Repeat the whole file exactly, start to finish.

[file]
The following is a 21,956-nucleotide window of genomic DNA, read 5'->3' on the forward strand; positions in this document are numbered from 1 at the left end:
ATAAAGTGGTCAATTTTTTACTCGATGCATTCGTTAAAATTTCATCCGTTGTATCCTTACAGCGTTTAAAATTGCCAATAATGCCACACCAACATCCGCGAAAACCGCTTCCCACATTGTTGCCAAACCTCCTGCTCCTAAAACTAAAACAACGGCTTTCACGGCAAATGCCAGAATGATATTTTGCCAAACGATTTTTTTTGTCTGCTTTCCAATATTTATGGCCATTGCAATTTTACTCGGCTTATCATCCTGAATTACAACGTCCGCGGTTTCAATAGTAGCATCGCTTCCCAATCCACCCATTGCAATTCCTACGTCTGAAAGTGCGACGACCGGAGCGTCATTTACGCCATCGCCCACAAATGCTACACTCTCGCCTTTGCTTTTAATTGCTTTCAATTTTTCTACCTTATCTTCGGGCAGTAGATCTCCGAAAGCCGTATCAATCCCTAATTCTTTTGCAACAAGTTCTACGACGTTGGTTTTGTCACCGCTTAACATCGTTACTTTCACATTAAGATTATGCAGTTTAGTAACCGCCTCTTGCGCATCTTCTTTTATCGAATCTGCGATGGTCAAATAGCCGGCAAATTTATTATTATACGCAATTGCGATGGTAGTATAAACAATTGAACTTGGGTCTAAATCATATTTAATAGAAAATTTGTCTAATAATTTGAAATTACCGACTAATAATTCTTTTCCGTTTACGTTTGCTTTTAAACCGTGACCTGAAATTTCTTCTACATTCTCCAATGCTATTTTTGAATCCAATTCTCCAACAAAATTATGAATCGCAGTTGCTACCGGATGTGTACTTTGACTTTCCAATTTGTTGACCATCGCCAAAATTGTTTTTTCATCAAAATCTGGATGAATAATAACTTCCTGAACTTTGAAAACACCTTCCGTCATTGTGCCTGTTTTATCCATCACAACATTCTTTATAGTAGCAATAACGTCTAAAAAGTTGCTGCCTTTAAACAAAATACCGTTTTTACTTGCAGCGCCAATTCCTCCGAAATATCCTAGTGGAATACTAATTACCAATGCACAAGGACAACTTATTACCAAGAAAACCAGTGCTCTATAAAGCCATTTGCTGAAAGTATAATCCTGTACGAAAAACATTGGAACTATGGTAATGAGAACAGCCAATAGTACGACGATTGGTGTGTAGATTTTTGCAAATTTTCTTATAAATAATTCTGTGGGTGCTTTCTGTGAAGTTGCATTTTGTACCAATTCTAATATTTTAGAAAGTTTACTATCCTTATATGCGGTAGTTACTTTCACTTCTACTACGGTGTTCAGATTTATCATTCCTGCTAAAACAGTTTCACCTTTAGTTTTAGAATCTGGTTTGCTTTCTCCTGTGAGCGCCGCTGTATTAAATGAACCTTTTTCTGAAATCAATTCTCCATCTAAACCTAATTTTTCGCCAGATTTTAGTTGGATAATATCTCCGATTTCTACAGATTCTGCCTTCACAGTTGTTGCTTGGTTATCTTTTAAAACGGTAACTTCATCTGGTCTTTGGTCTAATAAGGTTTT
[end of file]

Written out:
The following is a 21,956-nucleotide window of genomic DNA, read 5'->3' on the forward strand; positions in this document are numbered from 1 at the left end:
ATAAAGTGGTCAATTTTTTACTCGATGCATTCGTTAAAATTTCATCCGTTGTATCCTTACAGCGTTTAAAATTGCCAATAATGCCACACCAACATCCGCGAAAACCGCTTCCCACATTGTTGCCAAACCTCCTGCTCCTAAAACTAAAACAACGGCTTTCACGGCAAATGCCAGAATGATATTTTGCCAAACGATTTTTTTTGTCTGCTTTCCAATATTTATGGCCATTGCAATTTTACTCGGCTTATCATCCTGAATTACAACGTCCGCGGTTTCAATAGTAGCATCGCTTCCCAATCCACCCATTGCAATTCCTACGTCTGAAAGTGCGACGACCGGAGCGTCATTTACGCCATCGCCCACAAATGCTACACTCTCGCCTTTGCTTTTAATTGCTTTCAATTTTTCTACCTTATCTTCGGGCAGTAGATCTCCGAAAGCCGTATCAATCCCTAATTCTTTTGCAACAAGTTCTACGACGTTGGTTTTGTCACCGCTTAACATCGTTACTTTCACATTAAGATTATGCAGTTTAGTAACCGCCTCTTGCGCATCTTCTTTTATCGAATCTGCGATGGTCAAATAGCCGGCAAATTTATTATTATACGCAATTGCGATGGTAGTATAAACAATTGAACTTGGGTCTAAATCATATTTAATAGAAAATTTGTCTAATAATTTGAAATTACCGACTAATAATTCTTTTCCGTTTACGTTTGCTTTTAAACCGTGACCTGAAATTTCTTCTACATTCTCCAATGCTATTTTTGAATCCAATTCTCCAACAAAATTATGAATCGCAGTTGCTACCGGATGTGTACTTTGACTTTCCAATTTGTTGACCATCGCCAAAATTGTTTTTTCATCAAAATCTGGATGAATAATAACTTCCTGAACTTTGAAAACACCTTCCGTCATTGTGCCTGTTTTATCCATCACAACATTCTTTATAGTAGCAATAACGTCTAAAAAGTTGCTGCCTTTAAACAAAATACCGTTTTTACTTGCAGCGCCAATTCCTCCGAAATATCCTAGTGGAATACTAATTACCAATGCACAAGGACAACTTATTACCAAGAAAACCAGTGCTCTATAAAGCCATTTGCTGAAAGTATAATCCTGTACGAAAAACATTGGAACTATGGTAATGAGAACAGCCAATAGTACGACGATTGGTGTGTAGATTTTTGCAAATTTTCTTATAAATAATTCTGTGGGTGCTTTCTGTGAAGTTGCATTTTGTACCAATTCTAATATTTTAGAAAGTTTACTATCCTTATATGCGGTAGTTACTTTCACTTCTACTACGGTGTTCAGATTTATCATTCCTGCTAAAACAGTTTCACCTTTAGTTTTAGAATCTGGTTTGCTTTCTCCTGTGAGCGCCGCTGTATTAAATGAACCTTTTTCTGAAATCAATTCTCCATCTAAACCTAATTTTTCGCCAGATTTTAGTTGGATAATATCTCCGATTTCTACAGATTCTGCCTTCACAGTTGTTGCTTGGTTATCTTTTAAAACGGTAACTTCATCTGGTCTTTGGTCTAATAAGGTTTT